Your reasoning is rather GNOME oriented. Especially knowing on how widely used Qt is for making Linux apps. An average Linux developer isn’t all that interested in developing applications for GNOME exclusively on Linux. Therefore if GNOME would need a special treatment for the application to look good in GNOME. I could imagine less and not more applications made for GNOME would be the outcome. Therefore the day you remove theme support for GNOME. Likely that will be the day when majority of Linux apps will start to look bad on GNOME.
Therefore i don’t realistically see for that to happen anytime soon.
I have no problem with only one general theme If everything will works fine and better I would say yes, let it be only one. Just one thing I can not stand on Gnome and that is not completed icon set. I must install obsidian, or Suru++ icon set, because default one is down not have thousands of icons for apps and other type of icons. Also some colorful cursor like circle rainbow for waiting is much better than adwaita cursor.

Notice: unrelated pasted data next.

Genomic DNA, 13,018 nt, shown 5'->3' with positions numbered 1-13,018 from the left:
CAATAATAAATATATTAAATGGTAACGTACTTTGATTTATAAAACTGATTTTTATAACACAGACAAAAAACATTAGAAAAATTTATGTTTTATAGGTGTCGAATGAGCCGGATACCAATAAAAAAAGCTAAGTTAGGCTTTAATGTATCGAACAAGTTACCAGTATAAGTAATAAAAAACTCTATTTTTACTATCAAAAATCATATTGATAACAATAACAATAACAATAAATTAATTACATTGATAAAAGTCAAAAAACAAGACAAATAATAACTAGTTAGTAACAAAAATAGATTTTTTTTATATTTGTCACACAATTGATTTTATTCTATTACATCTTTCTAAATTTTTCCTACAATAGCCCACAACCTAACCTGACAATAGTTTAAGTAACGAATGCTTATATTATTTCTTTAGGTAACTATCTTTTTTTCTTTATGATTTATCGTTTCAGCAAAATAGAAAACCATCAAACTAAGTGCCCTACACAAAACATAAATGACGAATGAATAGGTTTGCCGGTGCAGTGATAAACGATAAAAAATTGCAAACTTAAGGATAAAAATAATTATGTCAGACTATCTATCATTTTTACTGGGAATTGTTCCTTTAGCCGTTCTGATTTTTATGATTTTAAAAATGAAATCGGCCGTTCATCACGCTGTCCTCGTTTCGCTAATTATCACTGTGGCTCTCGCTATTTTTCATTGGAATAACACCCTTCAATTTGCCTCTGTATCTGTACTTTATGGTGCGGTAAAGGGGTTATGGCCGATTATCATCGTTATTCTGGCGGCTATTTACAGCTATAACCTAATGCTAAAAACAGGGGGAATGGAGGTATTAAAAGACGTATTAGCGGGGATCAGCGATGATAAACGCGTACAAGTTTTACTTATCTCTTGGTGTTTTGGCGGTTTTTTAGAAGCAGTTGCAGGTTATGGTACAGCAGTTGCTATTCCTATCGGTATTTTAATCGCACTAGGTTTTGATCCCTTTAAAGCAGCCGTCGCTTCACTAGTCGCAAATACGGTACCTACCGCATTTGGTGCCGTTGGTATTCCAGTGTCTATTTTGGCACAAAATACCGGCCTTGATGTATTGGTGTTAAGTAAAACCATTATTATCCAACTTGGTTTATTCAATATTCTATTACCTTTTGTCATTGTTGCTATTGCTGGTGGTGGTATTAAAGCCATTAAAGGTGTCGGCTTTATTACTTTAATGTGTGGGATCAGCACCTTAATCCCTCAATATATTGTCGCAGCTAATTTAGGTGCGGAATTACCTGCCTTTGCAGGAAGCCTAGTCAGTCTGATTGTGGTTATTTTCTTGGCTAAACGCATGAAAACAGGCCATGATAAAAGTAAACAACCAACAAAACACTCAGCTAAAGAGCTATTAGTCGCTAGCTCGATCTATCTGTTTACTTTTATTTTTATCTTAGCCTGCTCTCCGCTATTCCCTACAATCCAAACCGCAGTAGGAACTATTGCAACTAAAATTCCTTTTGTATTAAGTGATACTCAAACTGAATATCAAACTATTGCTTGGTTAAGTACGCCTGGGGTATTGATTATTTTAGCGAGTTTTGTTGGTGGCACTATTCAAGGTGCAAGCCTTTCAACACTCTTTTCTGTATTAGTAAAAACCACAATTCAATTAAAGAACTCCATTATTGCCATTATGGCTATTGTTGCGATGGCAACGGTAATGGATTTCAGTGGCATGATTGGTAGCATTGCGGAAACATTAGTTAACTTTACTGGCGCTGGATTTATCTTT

I tried to install many themes but somehow I always activate adwaita after all. I saw many problems with gtk3 themes, I have a problem with non gtk apps as well for example the most usable software on PC Firefox have really big problems with dark themes, input buttons and fields are not readable and many many wrong things.
But this is now question what theme should be by default, Adwaita is not the perfect one. I would like something more clear and modern, I like macos theme with blur effect, that is perfect for me, now windows have nice blur effect in settings and I can’t believe Windows made something beautiful but yes, that is also nice solution. I would also want rounded bottom corners, or all sharp corners, I don’t understand only top corners to be rounded..